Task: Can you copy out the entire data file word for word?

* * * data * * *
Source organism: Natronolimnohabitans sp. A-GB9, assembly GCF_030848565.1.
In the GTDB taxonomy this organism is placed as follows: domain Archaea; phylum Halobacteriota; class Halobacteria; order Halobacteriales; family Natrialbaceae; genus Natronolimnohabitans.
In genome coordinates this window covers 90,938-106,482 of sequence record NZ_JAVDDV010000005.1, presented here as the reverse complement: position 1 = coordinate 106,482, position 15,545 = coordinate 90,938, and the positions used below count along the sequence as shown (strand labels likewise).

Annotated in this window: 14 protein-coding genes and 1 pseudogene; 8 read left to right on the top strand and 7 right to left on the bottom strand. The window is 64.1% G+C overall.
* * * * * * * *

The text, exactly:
Source organism: Natronolimnohabitans sp. A-GB9, assembly GCF_030848565.1.
In the GTDB taxonomy this organism is placed as follows: domain Archaea; phylum Halobacteriota; class Halobacteria; order Halobacteriales; family Natrialbaceae; genus Natronolimnohabitans.
In genome coordinates this window covers 90,938-106,482 of sequence record NZ_JAVDDV010000005.1, presented here as the reverse complement: position 1 = coordinate 106,482, position 15,545 = coordinate 90,938, and the positions used below count along the sequence as shown (strand labels likewise).

Annotated in this window: 14 protein-coding genes and 1 pseudogene; 8 read left to right on the top strand and 7 right to left on the bottom strand. The window is 64.1% G+C overall.